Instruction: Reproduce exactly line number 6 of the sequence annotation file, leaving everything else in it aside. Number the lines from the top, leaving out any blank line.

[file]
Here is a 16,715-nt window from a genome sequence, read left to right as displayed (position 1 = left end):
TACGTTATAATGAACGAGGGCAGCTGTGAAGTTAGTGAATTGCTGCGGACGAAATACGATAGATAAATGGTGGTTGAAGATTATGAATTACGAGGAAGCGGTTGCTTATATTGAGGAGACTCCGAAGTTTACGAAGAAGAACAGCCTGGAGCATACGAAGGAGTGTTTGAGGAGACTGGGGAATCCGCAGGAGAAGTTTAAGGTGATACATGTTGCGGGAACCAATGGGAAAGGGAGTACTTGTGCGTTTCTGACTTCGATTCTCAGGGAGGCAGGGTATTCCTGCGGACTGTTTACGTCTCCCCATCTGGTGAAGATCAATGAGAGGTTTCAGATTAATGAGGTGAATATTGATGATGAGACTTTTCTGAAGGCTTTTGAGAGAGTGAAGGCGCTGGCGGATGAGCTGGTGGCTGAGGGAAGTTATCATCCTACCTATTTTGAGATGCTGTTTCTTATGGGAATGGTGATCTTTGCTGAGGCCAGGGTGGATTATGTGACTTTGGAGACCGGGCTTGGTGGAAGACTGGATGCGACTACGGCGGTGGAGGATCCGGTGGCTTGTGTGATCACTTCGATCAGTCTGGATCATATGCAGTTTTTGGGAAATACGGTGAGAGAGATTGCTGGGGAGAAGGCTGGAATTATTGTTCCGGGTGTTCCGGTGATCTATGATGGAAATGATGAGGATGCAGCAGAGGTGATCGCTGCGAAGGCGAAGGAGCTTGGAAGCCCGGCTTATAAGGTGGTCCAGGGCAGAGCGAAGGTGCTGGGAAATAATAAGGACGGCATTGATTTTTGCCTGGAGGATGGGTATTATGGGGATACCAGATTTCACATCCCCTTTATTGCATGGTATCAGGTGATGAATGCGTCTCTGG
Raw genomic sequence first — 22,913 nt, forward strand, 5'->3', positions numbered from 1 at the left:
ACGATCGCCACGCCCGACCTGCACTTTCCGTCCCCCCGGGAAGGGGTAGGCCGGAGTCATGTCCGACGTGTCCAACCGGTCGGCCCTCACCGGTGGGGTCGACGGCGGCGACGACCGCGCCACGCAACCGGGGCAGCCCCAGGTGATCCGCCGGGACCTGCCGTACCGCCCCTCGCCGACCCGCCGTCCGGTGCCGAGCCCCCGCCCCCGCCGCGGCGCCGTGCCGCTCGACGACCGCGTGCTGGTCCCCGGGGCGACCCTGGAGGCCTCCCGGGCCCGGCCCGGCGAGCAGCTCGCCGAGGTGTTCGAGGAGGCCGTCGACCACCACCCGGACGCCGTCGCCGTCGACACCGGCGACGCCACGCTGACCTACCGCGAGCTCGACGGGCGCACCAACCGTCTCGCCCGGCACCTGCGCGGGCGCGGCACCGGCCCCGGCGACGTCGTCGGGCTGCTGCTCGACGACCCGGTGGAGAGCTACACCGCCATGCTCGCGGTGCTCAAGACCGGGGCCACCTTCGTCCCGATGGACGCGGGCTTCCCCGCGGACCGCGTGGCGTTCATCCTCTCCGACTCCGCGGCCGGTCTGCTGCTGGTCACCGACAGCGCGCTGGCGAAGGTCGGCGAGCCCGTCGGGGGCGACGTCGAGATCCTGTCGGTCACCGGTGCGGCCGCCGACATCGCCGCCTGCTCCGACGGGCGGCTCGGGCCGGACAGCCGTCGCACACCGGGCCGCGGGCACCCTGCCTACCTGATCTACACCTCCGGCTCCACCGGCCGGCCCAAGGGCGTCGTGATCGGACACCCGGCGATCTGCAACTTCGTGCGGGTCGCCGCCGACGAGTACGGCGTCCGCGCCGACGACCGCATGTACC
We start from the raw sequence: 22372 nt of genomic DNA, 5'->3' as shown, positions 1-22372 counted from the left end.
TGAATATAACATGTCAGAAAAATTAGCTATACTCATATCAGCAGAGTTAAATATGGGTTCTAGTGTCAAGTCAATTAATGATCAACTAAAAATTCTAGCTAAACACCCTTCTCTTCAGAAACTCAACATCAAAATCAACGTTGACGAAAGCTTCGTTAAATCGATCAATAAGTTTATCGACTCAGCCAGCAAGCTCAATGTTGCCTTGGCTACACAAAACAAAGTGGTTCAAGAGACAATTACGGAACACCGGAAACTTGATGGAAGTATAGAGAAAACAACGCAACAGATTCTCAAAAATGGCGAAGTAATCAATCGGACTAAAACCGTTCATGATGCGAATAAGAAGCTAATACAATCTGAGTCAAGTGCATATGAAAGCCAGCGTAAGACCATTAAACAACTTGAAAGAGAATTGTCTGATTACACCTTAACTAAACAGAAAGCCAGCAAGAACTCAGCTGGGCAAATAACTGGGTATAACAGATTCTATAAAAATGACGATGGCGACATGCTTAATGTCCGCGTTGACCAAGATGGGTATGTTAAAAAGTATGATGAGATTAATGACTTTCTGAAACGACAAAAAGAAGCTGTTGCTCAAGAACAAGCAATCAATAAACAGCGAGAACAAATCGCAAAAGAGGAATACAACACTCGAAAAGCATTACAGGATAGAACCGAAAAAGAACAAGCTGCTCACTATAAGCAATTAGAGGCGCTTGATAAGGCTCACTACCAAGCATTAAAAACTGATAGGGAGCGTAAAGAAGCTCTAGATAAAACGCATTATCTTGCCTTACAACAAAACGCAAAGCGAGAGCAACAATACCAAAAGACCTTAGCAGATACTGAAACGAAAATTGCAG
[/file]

TGAATATAACATGTCAGAAAAATTAGCTATACTCATATCAGCAGAGTTAAATATGGGTTCTAGTGTCAAGTCAATTAATGATCAACTAAAAATTCTAGCTAAACACCCTTCTCTTCAGAAACTCAACATCAAAATCAACGTTGACGAAAGCTTCGTTAAATCGATCAATAAGTTTATCGACTCAGCCAGCAAGCTCAATGTTGCCTTGGCTACACAAAACAAAGTGGTTCAAGAGACAATTACGGAACACCGGAAACTTGATGGAAGTATAGAGAAAACAACGCAACAGATTCTCAAAAATGGCGAAGTAATCAATCGGACTAAAACCGTTCATGATGCGAATAAGAAGCTAATACAATCTGAGTCAAGTGCATATGAAAGCCAGCGTAAGACCATTAAACAACTTGAAAGAGAATTGTCTGATTACACCTTAACTAAACAGAAAGCCAGCAAGAACTCAGCTGGGCAAATAACTGGGTATAACAGATTCTATAAAAATGACGATGGCGACATGCTTAATGTCCGCGTTGACCAAGATGGGTATGTTAAAAAGTATGATGAGATTAATGACTTTCTGAAACGACAAAAAGAAGCTGTTGCTCAAGAACAAGCAATCAATAAACAGCGAGAACAAATCGCAAAAGAGGAATACAACACTCGAAAAGCATTACAGGATAGAACCGAAAAAGAACAAGCTGCTCACTATAAGCAATTAGAGGCGCTTGATAAGGCTCACTACCAAGCATTAAAAACTGATAGGGAGCGTAAAGAAGCTCTAGATAAAACGCATTATCTTGCCTTACAACAAAACGCAAAGCGAGAGCAACAATACCAAAAGACCTTAGCAGATACTGAAACGAAAATTGCAG